Traffic froze and construction workers downed tools, while in Beijing's Tiananmen Square thousands gathered, heads bowed, for a solemn military ceremony.
The BBC's Michael Bristow in Beichuan reported that vehicles across the city sounded their horns to mark the event.
Rescue workers laid wreaths outside the town school, resuming their work immediately after the silence.
Trading at stock exchanges halted while the silence was observed.
China has also suspended the Olympic torch relay during the three-day mourning period.
Offers of help in the relief effort from home and abroad have now surpassed $860m (£440m), Chinese officials say.
The first aid supplied by the US has arrived, with an air force plane loaded with tents, lanterns and 15,000 meals landing in Sichuan's provincial capital, Chengdu.
But on its website, China's foreign ministry appealed to the international community for more tents, in what correspondents say is an indication of the magnitude of the problems faced in housing the homeless.
However, a British rescue team standing by in Hong Kong is returning home after being refused permission to travel to the earthquake zone.
There are still stories of survivors being pulled from the rubble.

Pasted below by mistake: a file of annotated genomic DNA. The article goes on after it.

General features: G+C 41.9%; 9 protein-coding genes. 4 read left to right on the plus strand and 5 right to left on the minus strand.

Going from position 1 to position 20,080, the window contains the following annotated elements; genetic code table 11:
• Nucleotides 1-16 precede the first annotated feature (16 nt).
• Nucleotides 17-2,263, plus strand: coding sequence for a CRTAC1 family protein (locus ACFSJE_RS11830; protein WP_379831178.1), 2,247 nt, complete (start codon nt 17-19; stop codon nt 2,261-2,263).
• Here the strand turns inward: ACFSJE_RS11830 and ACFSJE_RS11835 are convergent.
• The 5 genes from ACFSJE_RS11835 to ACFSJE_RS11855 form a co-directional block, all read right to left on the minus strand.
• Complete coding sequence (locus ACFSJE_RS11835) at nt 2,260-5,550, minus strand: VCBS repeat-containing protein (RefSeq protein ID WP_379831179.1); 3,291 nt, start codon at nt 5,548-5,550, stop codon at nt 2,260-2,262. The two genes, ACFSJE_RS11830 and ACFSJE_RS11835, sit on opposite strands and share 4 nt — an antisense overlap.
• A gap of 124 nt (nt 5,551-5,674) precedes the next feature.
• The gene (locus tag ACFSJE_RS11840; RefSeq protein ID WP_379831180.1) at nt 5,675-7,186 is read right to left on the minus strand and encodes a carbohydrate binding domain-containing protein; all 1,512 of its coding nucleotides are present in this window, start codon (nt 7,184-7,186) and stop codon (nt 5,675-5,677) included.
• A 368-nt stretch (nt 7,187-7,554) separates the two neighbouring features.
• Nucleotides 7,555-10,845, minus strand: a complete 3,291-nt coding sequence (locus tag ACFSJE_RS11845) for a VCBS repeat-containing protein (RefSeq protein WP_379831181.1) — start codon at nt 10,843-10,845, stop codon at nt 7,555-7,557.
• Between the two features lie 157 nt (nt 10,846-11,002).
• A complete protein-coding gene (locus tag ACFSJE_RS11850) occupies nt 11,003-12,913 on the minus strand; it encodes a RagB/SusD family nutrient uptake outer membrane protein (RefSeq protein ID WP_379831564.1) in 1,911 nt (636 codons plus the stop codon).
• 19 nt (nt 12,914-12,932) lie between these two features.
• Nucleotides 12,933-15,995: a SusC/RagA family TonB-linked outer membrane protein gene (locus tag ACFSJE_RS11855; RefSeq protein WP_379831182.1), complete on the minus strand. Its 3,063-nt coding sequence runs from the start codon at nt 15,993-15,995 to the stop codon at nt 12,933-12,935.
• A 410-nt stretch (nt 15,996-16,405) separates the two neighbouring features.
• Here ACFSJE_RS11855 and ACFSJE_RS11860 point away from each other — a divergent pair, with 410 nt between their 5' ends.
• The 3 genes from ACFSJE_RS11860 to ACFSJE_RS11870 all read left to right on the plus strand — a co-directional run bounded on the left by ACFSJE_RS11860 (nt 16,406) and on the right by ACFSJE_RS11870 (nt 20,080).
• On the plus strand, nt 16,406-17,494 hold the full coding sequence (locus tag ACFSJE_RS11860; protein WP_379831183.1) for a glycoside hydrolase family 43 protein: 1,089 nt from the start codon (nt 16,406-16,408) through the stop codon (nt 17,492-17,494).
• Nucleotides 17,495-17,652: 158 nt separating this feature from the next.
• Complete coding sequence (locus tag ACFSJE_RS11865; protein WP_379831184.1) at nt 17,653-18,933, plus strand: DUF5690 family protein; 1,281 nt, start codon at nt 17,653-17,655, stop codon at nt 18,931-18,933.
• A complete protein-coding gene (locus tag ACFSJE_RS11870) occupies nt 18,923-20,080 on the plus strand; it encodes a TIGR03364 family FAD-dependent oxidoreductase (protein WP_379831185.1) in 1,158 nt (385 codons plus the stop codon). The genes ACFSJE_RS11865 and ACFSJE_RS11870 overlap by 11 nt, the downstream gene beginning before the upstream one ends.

A week on from the earthquake, an elderly woman was rescued in Beichuan county suffering from an infection and many broken bones, state media said, while another was extracted from a collapsed residential building in Deyang city.
But other stories illustrated how hopes for those still trapped are fading fast.
Video pictures emerged of a man wedged under fallen masonry. He was still alive, and was lent a phone to speak to his wife.
Rescuers later managed to extract him, but not in time to save his life.
Persistent rain is compounding the misery for millions of people made homeless by the quake.
And the weather may deteriorate, with rains turning torrential later in the week, potentially triggering landslides, Chinese forecasters said.
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